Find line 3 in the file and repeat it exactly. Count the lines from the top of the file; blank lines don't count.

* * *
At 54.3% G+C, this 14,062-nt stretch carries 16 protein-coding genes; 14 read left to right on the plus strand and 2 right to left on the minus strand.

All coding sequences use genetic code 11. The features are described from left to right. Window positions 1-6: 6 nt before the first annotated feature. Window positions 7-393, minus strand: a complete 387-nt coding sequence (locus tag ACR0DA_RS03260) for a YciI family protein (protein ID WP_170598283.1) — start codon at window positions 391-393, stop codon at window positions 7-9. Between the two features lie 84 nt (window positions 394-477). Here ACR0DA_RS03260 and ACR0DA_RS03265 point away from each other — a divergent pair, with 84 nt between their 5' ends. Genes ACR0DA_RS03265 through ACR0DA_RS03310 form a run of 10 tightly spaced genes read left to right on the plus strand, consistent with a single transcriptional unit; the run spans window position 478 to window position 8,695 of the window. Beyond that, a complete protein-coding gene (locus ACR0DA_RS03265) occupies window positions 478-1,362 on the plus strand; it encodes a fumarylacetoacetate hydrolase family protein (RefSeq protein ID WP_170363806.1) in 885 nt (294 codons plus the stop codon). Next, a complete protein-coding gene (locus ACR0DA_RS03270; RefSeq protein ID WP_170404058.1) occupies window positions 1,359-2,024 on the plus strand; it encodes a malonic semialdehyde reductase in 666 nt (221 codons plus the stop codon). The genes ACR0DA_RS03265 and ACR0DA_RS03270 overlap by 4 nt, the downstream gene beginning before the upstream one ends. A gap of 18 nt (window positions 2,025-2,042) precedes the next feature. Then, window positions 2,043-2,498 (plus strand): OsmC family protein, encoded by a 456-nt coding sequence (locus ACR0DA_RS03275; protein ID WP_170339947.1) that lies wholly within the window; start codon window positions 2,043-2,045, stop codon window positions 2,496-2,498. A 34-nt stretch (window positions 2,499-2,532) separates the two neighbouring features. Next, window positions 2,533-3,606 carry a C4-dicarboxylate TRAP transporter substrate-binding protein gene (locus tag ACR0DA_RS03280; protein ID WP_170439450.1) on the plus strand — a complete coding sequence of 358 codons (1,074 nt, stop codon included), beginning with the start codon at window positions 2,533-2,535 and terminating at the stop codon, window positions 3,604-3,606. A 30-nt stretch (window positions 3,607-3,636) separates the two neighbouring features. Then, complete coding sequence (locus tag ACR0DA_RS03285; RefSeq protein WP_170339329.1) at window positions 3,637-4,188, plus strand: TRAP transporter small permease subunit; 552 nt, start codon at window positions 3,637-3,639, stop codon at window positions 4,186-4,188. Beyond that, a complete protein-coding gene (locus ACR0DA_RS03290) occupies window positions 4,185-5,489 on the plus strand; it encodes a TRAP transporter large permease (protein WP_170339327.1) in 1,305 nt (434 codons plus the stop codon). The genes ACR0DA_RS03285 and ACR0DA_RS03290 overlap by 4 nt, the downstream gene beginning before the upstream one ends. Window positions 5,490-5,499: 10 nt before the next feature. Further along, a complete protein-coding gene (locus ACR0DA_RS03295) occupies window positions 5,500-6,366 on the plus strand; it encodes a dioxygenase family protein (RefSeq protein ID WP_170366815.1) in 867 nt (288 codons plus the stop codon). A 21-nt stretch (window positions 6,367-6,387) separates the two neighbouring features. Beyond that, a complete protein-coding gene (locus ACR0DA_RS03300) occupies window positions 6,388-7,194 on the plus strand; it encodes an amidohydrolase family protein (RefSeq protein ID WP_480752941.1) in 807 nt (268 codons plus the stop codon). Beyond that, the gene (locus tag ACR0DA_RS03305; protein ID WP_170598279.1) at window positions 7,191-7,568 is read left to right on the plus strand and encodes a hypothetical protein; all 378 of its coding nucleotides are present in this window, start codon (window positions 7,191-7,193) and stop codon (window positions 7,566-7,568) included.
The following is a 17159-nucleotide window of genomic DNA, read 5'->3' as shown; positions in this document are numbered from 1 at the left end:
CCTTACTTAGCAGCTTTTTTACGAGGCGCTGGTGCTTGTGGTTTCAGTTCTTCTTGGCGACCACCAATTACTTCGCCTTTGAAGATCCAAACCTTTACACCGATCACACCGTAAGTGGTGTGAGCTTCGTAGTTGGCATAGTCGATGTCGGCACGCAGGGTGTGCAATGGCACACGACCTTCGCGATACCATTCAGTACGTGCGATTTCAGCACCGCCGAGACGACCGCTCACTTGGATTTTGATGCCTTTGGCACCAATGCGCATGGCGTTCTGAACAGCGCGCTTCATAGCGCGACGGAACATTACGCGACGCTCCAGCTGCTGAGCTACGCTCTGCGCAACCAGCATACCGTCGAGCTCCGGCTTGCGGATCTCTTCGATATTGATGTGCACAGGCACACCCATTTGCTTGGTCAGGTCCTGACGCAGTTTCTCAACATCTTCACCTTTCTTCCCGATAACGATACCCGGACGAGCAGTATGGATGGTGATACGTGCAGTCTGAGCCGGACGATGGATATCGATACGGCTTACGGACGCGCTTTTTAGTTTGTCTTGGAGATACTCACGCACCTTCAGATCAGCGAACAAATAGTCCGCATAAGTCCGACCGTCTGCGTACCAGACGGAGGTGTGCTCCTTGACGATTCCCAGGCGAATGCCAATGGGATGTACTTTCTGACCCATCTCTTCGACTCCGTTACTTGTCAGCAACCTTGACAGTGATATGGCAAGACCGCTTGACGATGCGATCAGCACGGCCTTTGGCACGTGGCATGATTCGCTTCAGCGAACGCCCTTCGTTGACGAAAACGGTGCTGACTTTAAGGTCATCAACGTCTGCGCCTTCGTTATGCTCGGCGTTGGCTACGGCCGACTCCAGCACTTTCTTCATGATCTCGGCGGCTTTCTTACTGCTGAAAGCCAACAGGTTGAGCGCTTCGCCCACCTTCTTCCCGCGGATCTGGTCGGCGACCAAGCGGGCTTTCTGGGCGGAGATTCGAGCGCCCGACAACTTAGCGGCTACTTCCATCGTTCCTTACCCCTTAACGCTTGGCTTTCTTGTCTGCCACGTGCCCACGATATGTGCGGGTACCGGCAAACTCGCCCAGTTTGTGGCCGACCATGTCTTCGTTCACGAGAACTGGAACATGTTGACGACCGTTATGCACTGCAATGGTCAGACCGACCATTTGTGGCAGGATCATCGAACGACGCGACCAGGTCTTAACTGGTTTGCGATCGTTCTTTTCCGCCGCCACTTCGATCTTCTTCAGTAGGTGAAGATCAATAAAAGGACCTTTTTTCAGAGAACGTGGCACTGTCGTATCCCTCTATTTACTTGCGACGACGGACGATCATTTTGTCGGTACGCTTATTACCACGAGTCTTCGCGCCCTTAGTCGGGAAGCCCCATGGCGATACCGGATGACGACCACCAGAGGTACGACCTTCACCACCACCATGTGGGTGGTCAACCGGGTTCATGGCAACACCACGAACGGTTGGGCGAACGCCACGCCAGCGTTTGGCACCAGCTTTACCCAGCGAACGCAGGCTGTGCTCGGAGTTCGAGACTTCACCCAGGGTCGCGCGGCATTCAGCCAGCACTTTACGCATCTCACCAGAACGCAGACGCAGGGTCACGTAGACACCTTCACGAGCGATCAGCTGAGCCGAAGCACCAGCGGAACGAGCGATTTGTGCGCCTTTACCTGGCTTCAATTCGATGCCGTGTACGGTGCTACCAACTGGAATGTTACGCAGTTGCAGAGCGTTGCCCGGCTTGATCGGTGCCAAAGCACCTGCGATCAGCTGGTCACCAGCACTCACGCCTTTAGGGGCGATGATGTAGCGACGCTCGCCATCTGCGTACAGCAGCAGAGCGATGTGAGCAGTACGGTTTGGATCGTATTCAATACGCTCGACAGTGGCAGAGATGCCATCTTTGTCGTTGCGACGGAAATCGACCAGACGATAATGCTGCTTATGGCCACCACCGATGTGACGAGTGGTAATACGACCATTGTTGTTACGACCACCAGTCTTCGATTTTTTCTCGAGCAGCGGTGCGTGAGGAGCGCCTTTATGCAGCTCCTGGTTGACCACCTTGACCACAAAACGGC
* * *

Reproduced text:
The following is a 17159-nucleotide window of genomic DNA, read 5'->3' as shown; positions in this document are numbered from 1 at the left end: